As for the price Michigan pays as a smoke-friendly state, the numbers are astronomical. In 2007, Michigan spent $3.4 billion on health care costs directly related to smoking. Our state Medicaid program covers $1.1 billion of that amount. That means that each Michigan resident has to shell out roughly $306 to cover smoking related health care costs. In tough economic times like these, imagine what you could do with $306:
You could buy a week’s worth of groceries for a family of four,
Thursday, April 9, 2009
That’s right, all 148 people will be working on the budget at the same time. Picture it, all of the legislators checking each other’s math, punching in numbers on a calculator, and really getting down to work, full time, for eight hours a day until June. This truly is government efficiency at its finest.
While Dillon, Bishop, and the rest of the politicos push beads around on a communal abacus in an attempt to deal with the budget, the future of Michigan residents’ health is beginning to look even more dim.
These decisions came at the close of three weeks worth of testimony in the House Regulatory Reform Committee on the various smoke free bills, as well as three state-funded field trips to various casinos and cigar bars. These field trips were taken in the interests of “taking in all of the information” so that committee members could make a balanced decision on the welfare of the state. I’ll remind you that the committee is chaired by Rep. Bert Johnson, D-Detroit, who has previously voted against a comprehensive smoke free bill.
Michigan residents want this bill to pass. A poll of Michigan voters conducted by EPIC-MRA showed that two-thirds support a smoking ban in all places, including Detroit’s casinos.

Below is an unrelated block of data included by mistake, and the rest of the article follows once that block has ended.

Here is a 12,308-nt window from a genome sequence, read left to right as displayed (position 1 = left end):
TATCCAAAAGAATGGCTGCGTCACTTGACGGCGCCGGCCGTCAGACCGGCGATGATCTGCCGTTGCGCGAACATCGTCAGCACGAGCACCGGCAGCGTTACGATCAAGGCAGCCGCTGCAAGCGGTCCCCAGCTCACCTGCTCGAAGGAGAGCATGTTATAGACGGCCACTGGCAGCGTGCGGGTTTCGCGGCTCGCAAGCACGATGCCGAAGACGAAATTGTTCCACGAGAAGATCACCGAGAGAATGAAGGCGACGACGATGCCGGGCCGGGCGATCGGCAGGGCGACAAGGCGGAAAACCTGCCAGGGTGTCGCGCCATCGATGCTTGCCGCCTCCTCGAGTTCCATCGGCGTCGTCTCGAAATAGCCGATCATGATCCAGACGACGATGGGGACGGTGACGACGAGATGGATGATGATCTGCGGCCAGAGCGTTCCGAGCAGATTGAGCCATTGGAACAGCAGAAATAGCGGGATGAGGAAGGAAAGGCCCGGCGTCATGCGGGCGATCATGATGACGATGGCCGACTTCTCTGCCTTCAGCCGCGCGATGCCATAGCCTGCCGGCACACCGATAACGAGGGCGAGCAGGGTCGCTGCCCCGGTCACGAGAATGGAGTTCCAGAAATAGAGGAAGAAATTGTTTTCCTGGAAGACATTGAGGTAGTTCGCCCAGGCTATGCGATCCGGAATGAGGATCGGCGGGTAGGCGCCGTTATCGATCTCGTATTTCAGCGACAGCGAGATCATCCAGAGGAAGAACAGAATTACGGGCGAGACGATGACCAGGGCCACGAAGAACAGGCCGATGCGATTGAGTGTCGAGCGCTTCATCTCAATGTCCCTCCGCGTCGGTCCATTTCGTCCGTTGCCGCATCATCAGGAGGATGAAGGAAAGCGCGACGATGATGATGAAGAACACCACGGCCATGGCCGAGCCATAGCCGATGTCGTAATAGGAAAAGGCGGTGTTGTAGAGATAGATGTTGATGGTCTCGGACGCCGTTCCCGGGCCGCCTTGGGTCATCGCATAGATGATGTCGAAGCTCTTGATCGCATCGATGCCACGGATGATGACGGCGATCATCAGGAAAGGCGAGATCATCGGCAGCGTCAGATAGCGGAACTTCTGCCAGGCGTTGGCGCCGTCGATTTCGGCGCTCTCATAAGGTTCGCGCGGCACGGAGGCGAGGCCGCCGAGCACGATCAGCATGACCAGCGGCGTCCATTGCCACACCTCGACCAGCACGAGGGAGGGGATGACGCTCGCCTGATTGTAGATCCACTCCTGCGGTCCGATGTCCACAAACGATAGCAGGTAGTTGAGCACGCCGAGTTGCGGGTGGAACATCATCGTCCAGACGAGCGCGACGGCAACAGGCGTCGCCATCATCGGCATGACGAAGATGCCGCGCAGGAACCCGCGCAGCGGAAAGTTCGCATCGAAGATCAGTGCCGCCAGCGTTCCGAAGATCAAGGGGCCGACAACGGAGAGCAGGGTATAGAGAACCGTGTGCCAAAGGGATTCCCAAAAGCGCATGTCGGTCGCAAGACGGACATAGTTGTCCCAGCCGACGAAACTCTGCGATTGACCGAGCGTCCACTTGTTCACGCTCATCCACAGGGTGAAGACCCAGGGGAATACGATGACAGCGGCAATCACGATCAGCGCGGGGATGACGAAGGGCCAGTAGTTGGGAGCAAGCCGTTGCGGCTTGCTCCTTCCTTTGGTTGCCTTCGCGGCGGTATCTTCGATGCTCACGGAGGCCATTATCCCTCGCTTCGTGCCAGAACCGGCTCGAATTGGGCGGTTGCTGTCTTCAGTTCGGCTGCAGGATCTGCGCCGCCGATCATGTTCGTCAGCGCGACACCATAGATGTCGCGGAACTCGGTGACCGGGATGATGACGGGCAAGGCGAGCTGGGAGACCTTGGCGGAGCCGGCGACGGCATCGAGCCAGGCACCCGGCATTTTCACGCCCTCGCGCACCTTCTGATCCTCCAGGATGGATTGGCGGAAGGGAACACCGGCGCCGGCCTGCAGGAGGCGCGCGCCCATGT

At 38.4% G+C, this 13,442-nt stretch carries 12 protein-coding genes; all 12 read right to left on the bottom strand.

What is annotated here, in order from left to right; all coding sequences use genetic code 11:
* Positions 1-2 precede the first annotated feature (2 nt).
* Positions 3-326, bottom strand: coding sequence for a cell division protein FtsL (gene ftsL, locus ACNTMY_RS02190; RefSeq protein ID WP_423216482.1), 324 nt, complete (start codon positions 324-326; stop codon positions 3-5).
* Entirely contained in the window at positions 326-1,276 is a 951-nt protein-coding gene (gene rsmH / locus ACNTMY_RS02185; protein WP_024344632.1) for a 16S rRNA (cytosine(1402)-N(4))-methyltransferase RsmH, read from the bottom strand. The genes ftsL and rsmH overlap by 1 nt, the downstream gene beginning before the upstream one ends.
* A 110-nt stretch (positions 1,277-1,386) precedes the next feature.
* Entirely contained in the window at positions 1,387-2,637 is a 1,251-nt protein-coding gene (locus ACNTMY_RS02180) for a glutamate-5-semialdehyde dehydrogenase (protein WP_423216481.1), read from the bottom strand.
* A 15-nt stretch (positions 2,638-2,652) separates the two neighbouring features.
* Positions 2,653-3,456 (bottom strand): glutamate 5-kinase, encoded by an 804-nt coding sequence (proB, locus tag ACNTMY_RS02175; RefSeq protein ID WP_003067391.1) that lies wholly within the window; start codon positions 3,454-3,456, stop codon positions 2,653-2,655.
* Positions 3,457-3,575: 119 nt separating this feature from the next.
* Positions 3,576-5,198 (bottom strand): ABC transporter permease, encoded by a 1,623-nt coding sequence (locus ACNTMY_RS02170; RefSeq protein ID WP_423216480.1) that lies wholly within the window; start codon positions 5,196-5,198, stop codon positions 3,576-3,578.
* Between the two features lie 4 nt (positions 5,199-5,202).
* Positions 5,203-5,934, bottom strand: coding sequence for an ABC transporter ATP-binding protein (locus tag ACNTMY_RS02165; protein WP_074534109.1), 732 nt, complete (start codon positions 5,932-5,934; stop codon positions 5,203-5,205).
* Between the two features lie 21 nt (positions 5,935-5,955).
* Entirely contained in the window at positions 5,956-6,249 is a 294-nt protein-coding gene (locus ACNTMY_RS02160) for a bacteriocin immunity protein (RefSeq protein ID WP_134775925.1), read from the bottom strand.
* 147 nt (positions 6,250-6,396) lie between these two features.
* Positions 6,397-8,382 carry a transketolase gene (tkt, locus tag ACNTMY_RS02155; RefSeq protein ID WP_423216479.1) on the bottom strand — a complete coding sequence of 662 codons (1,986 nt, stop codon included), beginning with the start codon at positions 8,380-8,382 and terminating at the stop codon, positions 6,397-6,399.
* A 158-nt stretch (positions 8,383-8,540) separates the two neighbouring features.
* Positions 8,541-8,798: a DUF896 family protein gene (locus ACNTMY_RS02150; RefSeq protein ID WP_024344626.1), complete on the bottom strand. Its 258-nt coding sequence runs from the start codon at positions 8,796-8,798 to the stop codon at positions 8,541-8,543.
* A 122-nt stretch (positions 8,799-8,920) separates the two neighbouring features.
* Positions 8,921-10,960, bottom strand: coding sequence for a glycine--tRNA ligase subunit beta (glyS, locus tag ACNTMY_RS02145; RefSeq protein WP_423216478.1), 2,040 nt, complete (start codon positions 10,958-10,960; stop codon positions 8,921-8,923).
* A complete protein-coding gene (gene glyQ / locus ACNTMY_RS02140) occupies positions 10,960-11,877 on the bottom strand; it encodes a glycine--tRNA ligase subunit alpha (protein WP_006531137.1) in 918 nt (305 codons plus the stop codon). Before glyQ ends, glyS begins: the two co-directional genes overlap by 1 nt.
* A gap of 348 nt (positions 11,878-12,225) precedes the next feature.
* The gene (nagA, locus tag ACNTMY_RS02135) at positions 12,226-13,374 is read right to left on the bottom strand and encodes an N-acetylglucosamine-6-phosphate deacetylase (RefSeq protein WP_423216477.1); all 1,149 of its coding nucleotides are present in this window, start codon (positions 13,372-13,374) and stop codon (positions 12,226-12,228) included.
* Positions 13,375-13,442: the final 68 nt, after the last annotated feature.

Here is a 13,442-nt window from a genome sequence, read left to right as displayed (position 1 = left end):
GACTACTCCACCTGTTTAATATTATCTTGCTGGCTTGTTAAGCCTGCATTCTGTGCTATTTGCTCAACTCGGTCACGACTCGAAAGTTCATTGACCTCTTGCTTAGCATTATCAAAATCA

As for the State’s dire economic circumstances that have been the excuse for not dealing with this pressing public health matter, take a look at some of these 2007 statistics:
- Michigan spent $3.4 billion on health care costs directly related to smoking
- Michigan lost $3.95 billion in productivity due to smoking.
- Each Michigan family paid $306 for smoking related health care
But, to their credit, not ALL of the Michigan legislators are pleased with Bishop and Dillon’s latest stall tactic. Sen. Ray Basham, D-Taylor, a champion for smoke free workplaces has rebuked the leadership for their inability to deal with more than one issue at a time.
“I'm OK with multi-tasking," Basham told the Detroit News. "When 3,000 people are dying in Michigan every year from secondhand smoke and smoking-related diseases are costing us billions a year for health care, we should find time to deal with this."
The leaders’ excuse that “now isn’t a good time” isn’t valid. Based on the mere fact that the bill has been rolling around the Michigan Legislature for the past 11 years, it seems that NO time is a good time for the state’s public health. People are getting restless, and talk of an expensive ballot proposal is building.
The lawmakers have said that a ballot initiative is the last thing they want to see, but I don’t buy it and neither should you. After all, why should the lawmakers make the so-called “tough” decisions when they can pawn off their jobs on the people? It’s become shockingly clear that Dillon and Bishop don’t have the guts to stand up for public health. They would rather engage in petty arguments, take expensive field trips, point fingers, and push papers than address their constituents needs. Let them know they’re wrong.
Call and write Andy Dillon and Mike Bishop and ask them to do the right thing and support what the majority of Michiganders want; now, not this summer.
Dillon can be reached at (888) 737-3455 or firstname.lastname@example.org
Bishop can be reached at (877) 924-7467 or email@example.com
Friday, April 3, 2009
Thursday, April 2, 2009
Restaurant owners break ranks with state association and support smoking ban